November 12, 2019
Profs. Esther Duflo and Abhijit Banerjee speak with Mark Whitehouse of Bloomberg about their new book, “Good Economics for Hard Times.” Banerjee notes that the book was written for, “people who feel they want a reasoned resolution to the conflicts of today but do not see how to get there.”
Senior lecturer Hal Gregersen writes for The Wall Street Journal about how employers can retain their best-performing employees in a competitive labor market. “The best managers are getting creative,” writes Gregersen, “not by offering higher pay pre-emptively, but by thinking more about what would make someone sad to leave, and about whether they are giving employees enough of those things.”
Washington Post reporter Emily Langer memorializes Jeanne Guillemin, a research associate and senior advisor at the MIT Security Studies Program, known for her pioneering work investigating the history of biological warfare. Guillemin was a “sought-after analyst of biological warfare,” Langer writes, “blending anthropology, sociology and security studies into a distinctive expertise in a field where men had long outnumbered their female colleagues.”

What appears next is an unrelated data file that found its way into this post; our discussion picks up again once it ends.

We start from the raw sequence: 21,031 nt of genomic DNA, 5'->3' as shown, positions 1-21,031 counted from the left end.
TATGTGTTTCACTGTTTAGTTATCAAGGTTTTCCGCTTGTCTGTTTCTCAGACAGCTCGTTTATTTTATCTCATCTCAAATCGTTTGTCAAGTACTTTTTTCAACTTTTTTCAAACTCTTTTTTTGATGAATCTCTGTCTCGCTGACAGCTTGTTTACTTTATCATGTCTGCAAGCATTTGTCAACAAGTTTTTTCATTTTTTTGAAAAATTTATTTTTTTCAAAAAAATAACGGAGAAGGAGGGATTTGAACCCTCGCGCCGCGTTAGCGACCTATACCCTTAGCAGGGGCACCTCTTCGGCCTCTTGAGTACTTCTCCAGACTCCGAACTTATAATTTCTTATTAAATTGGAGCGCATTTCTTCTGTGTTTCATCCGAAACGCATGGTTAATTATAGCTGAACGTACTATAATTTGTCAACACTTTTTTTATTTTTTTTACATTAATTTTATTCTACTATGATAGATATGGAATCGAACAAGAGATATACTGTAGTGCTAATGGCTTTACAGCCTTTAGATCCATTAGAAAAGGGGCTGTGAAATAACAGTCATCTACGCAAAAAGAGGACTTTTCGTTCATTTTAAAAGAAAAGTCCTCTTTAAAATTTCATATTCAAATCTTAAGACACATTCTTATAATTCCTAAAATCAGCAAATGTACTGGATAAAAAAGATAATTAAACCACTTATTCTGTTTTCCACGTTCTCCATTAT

New research by postdoctoral fellow Claire Nichols provides evidence that the Earth’s magnetic field arose at least 3.7 billion years ago, reports Alexandra Witze for Nature. “The finding pushes back the time of the magnetic field’s birth to about 200 million years earlier than the commonly accepted estimate — around the time life first appeared on Earth,” Witze explains.
Verge reporter James Vincent writes that MIT researchers have developed a new dataset of images called ObjectNet that is aimed at testing the limits of computer vision. ObjectNet “consists of 50,000 images of objects viewed from weird angles or in surprising contexts,” writes Vincent. “The idea is that ObjectNet can be used to test and assess the capabilities of different algorithms.”